In 853 AD King Louis the German founded the Fraumünster Abbey of Zurich for his daughters Hildegard and Berta. To allow the two young women a comfortable life, the king provided the abbey with rich properties.
Some 190 years later the German King Henry III assigned the abbess of the Fraumünster Abbey with the right to hold markets, to collect tariffs and to mint coins. These rights changed the rank of the abbess remarkably: she now became bearer of significant political duty and power.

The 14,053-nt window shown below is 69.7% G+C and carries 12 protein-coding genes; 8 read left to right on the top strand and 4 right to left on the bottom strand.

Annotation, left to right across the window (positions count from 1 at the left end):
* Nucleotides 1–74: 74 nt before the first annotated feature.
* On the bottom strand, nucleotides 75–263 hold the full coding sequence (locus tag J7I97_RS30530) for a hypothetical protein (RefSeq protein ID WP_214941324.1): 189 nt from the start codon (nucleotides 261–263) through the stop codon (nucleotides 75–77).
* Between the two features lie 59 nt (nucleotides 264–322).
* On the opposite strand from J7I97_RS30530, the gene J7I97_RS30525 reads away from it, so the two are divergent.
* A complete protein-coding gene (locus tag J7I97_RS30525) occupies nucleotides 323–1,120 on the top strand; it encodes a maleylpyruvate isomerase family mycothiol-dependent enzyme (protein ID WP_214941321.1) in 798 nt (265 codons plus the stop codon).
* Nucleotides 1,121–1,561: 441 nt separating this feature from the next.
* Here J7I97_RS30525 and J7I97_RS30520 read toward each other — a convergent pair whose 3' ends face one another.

At that time, as in other towns of the Holy Roman Empire, trade began to develop in Zurich. Trade requires money, and the abbess accordingly began to issue pennies. They were light and cheap and could be produced quickly and in large quantities. Light pennies were minted on both faces, but since they were very thin, the dies showed through on the other face too.